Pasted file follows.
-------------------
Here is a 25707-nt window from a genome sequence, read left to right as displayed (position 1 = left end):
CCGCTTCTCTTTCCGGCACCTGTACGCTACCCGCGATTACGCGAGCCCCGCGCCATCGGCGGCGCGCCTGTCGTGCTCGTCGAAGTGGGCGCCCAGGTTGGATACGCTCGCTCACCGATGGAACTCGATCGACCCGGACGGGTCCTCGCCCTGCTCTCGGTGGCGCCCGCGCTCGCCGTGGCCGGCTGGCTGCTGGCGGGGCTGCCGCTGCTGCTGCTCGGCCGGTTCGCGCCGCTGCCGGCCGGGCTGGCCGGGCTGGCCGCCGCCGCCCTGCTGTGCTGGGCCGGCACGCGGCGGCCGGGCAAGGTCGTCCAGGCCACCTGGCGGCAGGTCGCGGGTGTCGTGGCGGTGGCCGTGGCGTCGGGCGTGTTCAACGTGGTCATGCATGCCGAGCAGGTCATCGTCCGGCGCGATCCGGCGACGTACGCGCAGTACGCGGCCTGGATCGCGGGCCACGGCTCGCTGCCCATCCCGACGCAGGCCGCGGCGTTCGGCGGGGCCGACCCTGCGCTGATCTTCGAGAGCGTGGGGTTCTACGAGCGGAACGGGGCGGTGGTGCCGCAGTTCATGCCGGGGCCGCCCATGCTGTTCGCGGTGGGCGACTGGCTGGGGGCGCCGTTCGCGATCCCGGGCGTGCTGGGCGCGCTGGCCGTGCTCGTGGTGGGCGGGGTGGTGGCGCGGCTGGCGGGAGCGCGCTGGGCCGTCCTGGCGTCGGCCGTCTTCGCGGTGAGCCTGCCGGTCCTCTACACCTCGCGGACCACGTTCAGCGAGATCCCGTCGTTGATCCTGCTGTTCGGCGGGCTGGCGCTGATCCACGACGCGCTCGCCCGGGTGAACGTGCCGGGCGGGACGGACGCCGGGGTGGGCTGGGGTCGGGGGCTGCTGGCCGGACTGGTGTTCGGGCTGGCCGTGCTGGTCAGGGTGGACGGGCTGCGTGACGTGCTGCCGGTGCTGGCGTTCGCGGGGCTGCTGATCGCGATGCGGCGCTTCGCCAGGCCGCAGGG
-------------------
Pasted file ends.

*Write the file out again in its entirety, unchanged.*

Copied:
Here is a 25707-nt window from a genome sequence, read left to right as displayed (position 1 = left end):
CCGCTTCTCTTTCCGGCACCTGTACGCTACCCGCGATTACGCGAGCCCCGCGCCATCGGCGGCGCGCCTGTCGTGCTCGTCGAAGTGGGCGCCCAGGTTGGATACGCTCGCTCACCGATGGAACTCGATCGACCCGGACGGGTCCTCGCCCTGCTCTCGGTGGCGCCCGCGCTCGCCGTGGCCGGCTGGCTGCTGGCGGGGCTGCCGCTGCTGCTGCTCGGCCGGTTCGCGCCGCTGCCGGCCGGGCTGGCCGGGCTGGCCGCCGCCGCCCTGCTGTGCTGGGCCGGCACGCGGCGGCCGGGCAAGGTCGTCCAGGCCACCTGGCGGCAGGTCGCGGGTGTCGTGGCGGTGGCCGTGGCGTCGGGCGTGTTCAACGTGGTCATGCATGCCGAGCAGGTCATCGTCCGGCGCGATCCGGCGACGTACGCGCAGTACGCGGCCTGGATCGCGGGCCACGGCTCGCTGCCCATCCCGACGCAGGCCGCGGCGTTCGGCGGGGCCGACCCTGCGCTGATCTTCGAGAGCGTGGGGTTCTACGAGCGGAACGGGGCGGTGGTGCCGCAGTTCATGCCGGGGCCGCCCATGCTGTTCGCGGTGGGCGACTGGCTGGGGGCGCCGTTCGCGATCCCGGGCGTGCTGGGCGCGCTGGCCGTGCTCGTGGTGGGCGGGGTGGTGGCGCGGCTGGCGGGAGCGCGCTGGGCCGTCCTGGCGTCGGCCGTCTTCGCGGTGAGCCTGCCGGTCCTCTACACCTCGCGGACCACGTTCAGCGAGATCCCGTCGTTGATCCTGCTGTTCGGCGGGCTGGCGCTGATCCACGACGCGCTCGCCCGGGTGAACGTGCCGGGCGGGACGGACGCCGGGGTGGGCTGGGGTCGGGGGCTGCTGGCCGGACTGGTGTTCGGGCTGGCCGTGCTGGTCAGGGTGGACGGGCTGCGTGACGTGCTGCCGGTGCTGGCGTTCGCGGGGCTGCTGATCGCGATGCGGCGCTTCGCCAGGCCGCAGGG